The patient was a 37-year-old man who had been physically abused as a boy by his schizophrenic mother, often while he lay in bed trying to fall asleep. Nevertheless, he had grown into a reasonably normal, gainfully employed adult, and he thought that the worst was behind him, until one night he awoke to find an intruder rummaging through his dresser drawers. After that, his nightmares began — terrifying, recurrent dreams in which the intruder was a middle-age woman and a knife dangled with Damoclesian contempt from the ceiling fan over his head.
“The old fear memories had not gone away,” said Dr. Ross Levin, a psychologist and sleep researcher at Yeshiva University in New York. They “were easily reactivated by the recent trauma,” and just as readily twisted into the basis of a repetitive nightmare. Dr. Levin urged the patient to reframe the dream and rehearse alternatives to swinging blades and frozen fear, until finally the nightmares abated and the man could regain his footing.
Few of us suffer from nightmares crippling and persistent enough to demand treatment. Yet we all know how bad a nightmare feels, how it surrounds you and surges up to drown you and makes your teeth fall out in chunks and gives you leukemia and look, your 6-year-old daughter is running back and forth through traffic, and oh no, this train is headed the wrong way and it’s past midnight, and there you are a cowardly third-grader back on Creston Avenue in the Bronx, no, please, not the Bronx! And you scream and you thrash and you want to wake up.
By all evidence, outrageously bad dreams are a universal human experience. Sometimes the dreams are scary enough to jolt the slumberer awake, in which case they meet the formal definition of nightmares — bad dreams that wake you up. At other times, they are even worse. The sleeper thinks the nightmare is over, only to step into Your Nested Nightmare, Chapter II. Whatever the particulars of the plot, researchers say, nightmares and dreadful dreams offer potentially telling clues into the larger mystery of why we dream in the first place, how our dreaming and waking lives may intersect and cross-infect each other, and, most baffling of all, how we manage to construct a virtual reality in our skull, a seemingly life-size, multidimensional, sensorily rich nocturnal roundhouse staffed with characters so persuasive you want to ... strangle them, before they can strangle you.
A big reason bad dreams offer insight into the architecture of dreams generally is that, as a host of studies have shown, most of our dreams are bad. Whether research subjects keep dream journals at home or sleep in research labs and are periodically awoken out of rapid eye movement, or REM, sleep — the stage most often associated with dreaming — the results are the same: about three-quarters of the emotions described are negative.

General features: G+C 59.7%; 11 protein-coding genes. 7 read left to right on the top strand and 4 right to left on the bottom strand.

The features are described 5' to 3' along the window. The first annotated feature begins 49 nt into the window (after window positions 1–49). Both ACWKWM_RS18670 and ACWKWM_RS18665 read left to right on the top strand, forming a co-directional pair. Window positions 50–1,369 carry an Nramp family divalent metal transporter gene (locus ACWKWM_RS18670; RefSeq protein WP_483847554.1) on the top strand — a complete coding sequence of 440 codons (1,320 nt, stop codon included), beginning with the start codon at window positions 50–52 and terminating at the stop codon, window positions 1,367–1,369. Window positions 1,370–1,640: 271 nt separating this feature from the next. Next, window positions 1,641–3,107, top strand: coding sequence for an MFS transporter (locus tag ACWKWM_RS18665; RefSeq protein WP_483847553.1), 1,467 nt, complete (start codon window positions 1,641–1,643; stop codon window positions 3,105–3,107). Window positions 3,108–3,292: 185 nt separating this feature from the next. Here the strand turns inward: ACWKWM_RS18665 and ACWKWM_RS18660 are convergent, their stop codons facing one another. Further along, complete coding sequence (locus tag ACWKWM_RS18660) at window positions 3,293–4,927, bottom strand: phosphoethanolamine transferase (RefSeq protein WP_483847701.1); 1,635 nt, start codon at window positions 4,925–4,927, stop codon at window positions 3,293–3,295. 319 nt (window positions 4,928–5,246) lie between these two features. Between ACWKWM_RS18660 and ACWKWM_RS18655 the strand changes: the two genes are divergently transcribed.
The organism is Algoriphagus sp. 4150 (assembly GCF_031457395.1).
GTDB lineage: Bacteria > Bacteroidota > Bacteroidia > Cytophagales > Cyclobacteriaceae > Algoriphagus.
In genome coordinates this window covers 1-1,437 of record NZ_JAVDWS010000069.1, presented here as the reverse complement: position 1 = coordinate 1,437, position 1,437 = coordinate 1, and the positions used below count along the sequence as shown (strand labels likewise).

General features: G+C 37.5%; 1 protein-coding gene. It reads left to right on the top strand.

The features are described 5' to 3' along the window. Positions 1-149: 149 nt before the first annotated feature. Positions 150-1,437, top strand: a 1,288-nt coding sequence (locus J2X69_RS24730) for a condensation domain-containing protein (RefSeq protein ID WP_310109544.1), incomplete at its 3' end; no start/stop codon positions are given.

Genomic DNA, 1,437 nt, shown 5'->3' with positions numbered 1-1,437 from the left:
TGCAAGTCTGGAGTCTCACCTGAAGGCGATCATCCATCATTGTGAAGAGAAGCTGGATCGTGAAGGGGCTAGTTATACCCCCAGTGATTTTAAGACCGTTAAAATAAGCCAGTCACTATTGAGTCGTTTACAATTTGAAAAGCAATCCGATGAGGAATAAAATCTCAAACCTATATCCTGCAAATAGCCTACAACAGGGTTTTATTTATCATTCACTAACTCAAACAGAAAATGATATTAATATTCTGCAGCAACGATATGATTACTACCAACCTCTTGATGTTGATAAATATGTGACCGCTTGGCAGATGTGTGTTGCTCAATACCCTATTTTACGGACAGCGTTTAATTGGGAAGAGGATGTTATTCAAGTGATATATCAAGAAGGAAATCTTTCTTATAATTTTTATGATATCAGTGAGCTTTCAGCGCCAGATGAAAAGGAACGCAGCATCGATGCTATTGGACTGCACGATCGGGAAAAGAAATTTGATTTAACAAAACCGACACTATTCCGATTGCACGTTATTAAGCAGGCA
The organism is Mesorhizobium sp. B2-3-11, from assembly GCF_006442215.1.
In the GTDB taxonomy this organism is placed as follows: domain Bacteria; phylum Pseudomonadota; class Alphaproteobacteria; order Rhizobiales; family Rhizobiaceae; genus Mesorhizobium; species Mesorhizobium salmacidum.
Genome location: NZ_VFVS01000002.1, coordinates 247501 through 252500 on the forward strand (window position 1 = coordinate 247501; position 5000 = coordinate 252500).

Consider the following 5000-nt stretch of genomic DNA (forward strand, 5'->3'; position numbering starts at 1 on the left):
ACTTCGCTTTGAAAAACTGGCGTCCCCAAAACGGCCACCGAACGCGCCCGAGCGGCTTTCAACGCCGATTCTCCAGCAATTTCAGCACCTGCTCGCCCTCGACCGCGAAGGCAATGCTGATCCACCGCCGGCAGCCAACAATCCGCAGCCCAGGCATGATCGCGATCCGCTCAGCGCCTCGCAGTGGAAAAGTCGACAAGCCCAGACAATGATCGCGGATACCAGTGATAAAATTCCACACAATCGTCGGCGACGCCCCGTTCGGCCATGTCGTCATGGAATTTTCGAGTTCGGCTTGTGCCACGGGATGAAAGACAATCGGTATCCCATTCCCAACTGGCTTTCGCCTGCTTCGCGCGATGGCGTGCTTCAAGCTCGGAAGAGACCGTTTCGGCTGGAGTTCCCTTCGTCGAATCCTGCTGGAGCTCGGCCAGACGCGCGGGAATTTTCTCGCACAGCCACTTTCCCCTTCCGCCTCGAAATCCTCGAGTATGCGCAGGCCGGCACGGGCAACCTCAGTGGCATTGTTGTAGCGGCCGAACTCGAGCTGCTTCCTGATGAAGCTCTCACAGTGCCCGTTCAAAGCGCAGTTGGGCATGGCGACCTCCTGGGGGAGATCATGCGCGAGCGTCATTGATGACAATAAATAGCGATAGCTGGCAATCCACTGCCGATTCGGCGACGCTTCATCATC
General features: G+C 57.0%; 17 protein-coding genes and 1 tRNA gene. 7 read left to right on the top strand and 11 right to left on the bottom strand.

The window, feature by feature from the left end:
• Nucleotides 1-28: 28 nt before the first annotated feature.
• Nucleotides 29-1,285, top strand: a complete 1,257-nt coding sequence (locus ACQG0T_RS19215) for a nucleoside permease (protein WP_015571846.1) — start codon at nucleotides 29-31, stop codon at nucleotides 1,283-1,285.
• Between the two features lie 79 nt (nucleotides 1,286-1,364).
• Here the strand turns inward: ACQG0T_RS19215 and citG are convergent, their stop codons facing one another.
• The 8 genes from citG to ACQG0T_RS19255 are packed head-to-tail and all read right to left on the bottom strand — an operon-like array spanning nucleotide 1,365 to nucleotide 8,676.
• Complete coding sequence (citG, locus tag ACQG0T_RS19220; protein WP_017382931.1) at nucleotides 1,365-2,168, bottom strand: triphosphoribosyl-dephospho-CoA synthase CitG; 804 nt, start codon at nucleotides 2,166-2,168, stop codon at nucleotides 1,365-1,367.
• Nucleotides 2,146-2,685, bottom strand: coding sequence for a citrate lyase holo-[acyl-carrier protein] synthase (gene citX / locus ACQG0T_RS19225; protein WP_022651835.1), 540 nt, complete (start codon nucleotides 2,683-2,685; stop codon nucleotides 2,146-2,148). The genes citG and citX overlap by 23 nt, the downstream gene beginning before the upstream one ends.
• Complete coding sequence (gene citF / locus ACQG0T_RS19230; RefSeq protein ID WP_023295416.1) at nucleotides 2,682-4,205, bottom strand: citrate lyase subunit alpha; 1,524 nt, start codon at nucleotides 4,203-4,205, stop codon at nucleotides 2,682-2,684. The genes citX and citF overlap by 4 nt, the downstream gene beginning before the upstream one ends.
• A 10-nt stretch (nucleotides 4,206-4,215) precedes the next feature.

Moreover, said Robert Stickgold, a sleep researcher at the Harvard Medical School, we are ridiculously industrious dreamers, spending 60 to 70 percent of somnolence dreaming or in a dreamlike state called sleep mentation, which works out to three hours nightly spent in a state of anxiety or frustration as we show up late for tests or walk barefoot over broken glass because our shoes have melted.
Even bona fide nightmares are more common than most of us realize. Ask people to recall spontaneously how many nightmares they had in the last year, and they might say one or two, said Mark Blagrove, a dream researcher at the University of Wales in Swansea. Ask them to keep a dream diary, and they will report nightmares once or twice a month.
Survey and diary studies have shown that nightmare frequency varies by age and sex. Preschoolers are relatively immune to the bogeyman fetish, but not so their elder siblings. Roughly 25 percent of children ages 5 to 12 report being awakened by bad dreams at least once a week.
Nightmare rates climb through adolescence, peak in young adulthood, and then, like so much else in life, begin to drop. The average 55-year-old has one-third the number of nightmares as the average 25-year-old. At nearly every age, girls and women report having significantly more nightmares than do boys and men, a fact that some researchers say may be related to women’s comparatively higher rates of anxiety and mood disorders.
Nightmare content also shifts over time and across cultures. A young man in 21st-century America might not mind the occasional bawdy dream, but for St. Augustine, the fourth-century Christian philosopher, “sexual dreams were nightmares,” said Kelly Bulkeley, a dream researcher and visiting scholar at the Graduate Theological Union in Berkeley, Calif. “He considered them threats to his faith.”
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